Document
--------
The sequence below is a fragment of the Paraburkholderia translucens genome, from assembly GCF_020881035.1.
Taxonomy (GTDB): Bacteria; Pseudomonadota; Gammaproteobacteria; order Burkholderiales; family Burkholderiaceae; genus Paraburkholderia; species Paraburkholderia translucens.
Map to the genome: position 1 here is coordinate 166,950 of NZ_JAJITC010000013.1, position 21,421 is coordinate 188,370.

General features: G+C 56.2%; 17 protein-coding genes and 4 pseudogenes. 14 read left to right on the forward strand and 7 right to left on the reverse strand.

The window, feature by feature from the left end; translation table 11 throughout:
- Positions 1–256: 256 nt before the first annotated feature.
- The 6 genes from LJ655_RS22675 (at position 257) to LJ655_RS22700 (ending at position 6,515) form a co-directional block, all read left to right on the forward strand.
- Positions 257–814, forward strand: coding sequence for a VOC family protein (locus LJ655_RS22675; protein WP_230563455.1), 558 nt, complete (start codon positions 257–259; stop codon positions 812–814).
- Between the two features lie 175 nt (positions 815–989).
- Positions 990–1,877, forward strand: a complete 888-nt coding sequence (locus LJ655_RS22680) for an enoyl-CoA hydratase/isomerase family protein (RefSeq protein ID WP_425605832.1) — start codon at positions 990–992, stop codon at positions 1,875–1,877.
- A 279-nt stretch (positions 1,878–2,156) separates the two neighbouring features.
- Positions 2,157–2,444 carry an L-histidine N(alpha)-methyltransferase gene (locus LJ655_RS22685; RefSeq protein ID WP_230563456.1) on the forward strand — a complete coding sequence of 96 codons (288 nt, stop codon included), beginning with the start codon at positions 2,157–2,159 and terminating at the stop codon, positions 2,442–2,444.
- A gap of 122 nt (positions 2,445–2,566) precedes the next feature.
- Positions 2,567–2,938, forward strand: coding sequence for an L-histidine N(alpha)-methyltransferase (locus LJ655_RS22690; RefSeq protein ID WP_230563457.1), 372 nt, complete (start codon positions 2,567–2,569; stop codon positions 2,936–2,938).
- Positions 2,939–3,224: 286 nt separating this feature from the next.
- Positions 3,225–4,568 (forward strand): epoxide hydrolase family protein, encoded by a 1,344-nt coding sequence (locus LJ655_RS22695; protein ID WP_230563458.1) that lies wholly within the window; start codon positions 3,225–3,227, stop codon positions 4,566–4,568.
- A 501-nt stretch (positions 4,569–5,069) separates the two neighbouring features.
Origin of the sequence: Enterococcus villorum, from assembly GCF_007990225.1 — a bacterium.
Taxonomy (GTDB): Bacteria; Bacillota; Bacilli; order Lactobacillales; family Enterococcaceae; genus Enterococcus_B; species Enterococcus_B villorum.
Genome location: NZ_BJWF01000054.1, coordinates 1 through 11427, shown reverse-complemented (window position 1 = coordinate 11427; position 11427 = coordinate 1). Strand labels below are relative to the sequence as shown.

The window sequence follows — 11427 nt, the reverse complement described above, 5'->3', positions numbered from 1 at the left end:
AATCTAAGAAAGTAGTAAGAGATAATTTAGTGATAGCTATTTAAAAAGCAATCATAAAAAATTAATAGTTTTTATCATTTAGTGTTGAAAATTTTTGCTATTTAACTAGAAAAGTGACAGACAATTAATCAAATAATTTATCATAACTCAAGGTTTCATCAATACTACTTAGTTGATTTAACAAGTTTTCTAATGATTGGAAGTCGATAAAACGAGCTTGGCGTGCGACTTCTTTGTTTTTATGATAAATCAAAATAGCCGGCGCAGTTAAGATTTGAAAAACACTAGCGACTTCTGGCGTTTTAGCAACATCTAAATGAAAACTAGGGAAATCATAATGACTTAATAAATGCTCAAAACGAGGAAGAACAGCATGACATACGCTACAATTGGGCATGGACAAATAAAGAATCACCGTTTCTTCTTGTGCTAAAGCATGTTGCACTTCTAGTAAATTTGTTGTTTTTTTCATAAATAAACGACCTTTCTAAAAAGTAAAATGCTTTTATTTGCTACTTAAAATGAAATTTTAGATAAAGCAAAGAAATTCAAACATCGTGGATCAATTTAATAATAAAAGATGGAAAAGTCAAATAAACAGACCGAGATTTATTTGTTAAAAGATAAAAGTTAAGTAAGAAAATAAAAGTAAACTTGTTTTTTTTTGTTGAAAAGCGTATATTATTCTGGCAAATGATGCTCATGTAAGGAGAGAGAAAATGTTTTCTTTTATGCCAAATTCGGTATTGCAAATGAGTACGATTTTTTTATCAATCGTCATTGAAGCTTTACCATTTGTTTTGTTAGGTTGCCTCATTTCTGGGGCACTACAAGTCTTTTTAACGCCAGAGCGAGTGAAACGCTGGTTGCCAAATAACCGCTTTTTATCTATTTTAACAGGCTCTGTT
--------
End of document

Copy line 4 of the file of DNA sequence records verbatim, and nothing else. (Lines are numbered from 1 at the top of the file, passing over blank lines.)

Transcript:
General features: G+C 56.2%; 17 protein-coding genes and 4 pseudogenes. 14 read left to right on the forward strand and 7 right to left on the reverse strand.